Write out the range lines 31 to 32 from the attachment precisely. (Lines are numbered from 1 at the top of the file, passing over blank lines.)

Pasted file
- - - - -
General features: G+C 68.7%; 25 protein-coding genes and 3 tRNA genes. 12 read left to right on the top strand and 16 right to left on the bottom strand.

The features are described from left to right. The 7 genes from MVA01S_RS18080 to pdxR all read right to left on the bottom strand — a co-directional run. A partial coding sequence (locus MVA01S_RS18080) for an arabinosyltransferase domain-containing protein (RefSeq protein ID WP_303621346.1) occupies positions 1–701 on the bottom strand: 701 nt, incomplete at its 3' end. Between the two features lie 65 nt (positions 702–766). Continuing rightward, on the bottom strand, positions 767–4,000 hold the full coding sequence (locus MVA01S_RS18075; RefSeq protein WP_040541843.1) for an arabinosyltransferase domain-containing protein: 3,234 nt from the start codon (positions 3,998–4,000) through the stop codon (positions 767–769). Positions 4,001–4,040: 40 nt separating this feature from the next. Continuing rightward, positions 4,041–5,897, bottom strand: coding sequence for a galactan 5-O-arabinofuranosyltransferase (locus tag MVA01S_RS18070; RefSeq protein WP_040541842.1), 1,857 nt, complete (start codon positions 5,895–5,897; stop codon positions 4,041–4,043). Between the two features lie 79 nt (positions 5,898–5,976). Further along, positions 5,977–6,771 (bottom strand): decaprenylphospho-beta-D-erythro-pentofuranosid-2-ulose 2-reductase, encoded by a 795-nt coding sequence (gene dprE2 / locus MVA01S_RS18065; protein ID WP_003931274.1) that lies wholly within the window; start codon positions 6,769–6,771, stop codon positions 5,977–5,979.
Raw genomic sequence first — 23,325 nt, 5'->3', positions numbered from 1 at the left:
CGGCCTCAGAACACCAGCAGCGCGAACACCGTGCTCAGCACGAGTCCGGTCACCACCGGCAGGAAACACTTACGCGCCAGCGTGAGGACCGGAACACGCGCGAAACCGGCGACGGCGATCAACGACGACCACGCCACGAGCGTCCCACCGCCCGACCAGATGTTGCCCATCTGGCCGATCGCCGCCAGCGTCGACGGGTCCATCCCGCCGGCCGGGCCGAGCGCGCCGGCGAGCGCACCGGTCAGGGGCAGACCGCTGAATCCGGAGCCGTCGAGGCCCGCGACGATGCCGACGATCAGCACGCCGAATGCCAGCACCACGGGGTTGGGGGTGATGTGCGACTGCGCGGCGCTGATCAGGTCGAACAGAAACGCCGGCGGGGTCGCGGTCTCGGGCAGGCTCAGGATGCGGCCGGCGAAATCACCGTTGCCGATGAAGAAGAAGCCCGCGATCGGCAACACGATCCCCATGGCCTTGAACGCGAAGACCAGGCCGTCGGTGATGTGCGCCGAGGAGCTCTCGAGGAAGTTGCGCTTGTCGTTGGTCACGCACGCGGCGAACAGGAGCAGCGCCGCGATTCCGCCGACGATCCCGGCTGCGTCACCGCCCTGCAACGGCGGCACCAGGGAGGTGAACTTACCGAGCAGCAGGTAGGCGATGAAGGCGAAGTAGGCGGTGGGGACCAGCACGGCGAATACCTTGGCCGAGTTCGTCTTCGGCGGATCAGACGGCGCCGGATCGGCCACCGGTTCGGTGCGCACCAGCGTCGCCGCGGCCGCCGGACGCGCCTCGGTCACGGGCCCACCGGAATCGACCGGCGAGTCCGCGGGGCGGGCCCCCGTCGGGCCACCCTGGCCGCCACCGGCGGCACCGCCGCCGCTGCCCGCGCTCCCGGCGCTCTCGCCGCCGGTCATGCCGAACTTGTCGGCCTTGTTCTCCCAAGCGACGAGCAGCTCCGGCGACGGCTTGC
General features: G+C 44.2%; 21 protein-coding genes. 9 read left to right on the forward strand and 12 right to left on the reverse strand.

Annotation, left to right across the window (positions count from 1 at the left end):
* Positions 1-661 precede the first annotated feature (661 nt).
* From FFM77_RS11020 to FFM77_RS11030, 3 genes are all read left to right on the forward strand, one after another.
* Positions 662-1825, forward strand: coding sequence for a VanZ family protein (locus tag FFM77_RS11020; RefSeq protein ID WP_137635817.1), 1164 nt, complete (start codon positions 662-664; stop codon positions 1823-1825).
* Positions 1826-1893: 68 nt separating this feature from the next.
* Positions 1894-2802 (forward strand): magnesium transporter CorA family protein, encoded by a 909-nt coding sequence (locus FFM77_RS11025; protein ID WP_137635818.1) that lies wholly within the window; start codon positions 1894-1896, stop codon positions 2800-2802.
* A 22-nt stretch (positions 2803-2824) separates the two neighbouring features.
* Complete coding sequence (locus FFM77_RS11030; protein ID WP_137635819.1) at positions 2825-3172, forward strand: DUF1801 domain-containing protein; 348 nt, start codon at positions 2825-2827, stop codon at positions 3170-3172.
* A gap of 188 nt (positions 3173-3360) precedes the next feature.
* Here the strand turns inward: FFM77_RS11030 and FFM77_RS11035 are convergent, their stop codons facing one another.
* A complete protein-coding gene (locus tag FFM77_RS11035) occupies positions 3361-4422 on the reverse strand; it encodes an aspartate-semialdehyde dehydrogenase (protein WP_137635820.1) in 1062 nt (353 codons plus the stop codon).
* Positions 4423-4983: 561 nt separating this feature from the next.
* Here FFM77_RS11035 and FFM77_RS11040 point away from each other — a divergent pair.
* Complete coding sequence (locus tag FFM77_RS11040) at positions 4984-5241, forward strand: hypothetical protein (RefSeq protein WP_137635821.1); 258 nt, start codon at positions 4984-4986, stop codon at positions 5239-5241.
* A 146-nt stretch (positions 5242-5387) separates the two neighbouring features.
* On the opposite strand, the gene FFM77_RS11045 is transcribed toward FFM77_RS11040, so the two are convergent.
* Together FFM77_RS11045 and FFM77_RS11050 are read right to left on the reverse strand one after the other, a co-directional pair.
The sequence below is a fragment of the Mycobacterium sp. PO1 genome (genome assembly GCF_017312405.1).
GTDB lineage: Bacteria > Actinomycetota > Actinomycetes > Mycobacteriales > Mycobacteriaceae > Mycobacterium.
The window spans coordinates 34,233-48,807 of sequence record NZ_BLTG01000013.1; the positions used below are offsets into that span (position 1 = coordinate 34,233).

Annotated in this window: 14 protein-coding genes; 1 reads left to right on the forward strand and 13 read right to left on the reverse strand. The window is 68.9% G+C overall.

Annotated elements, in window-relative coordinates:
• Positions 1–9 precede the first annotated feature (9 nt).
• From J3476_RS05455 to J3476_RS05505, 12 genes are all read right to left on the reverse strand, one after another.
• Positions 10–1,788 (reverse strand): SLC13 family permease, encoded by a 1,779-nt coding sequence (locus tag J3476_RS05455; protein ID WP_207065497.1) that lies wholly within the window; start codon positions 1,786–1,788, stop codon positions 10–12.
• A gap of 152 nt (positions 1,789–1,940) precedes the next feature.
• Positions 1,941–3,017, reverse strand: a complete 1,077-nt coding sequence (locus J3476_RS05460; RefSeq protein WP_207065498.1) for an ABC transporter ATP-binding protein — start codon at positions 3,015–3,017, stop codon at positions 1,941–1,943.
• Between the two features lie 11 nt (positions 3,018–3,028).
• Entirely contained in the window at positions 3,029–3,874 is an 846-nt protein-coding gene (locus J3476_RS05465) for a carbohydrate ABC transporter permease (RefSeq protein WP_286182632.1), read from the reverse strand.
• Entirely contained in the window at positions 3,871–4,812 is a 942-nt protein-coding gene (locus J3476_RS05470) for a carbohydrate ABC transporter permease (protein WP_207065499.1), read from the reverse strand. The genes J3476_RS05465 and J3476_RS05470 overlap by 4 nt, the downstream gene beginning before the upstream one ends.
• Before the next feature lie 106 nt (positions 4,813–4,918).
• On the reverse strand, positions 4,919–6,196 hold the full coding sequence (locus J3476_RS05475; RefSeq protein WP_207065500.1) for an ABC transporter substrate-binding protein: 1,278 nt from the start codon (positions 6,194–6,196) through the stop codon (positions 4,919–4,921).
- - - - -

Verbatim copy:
• A gap of 152 nt (positions 1,789–1,940) precedes the next feature.
• Positions 1,941–3,017, reverse strand: a complete 1,077-nt coding sequence (locus J3476_RS05460; RefSeq protein WP_207065498.1) for an ABC transporter ATP-binding protein — start codon at positions 3,015–3,017, stop codon at positions 1,941–1,943.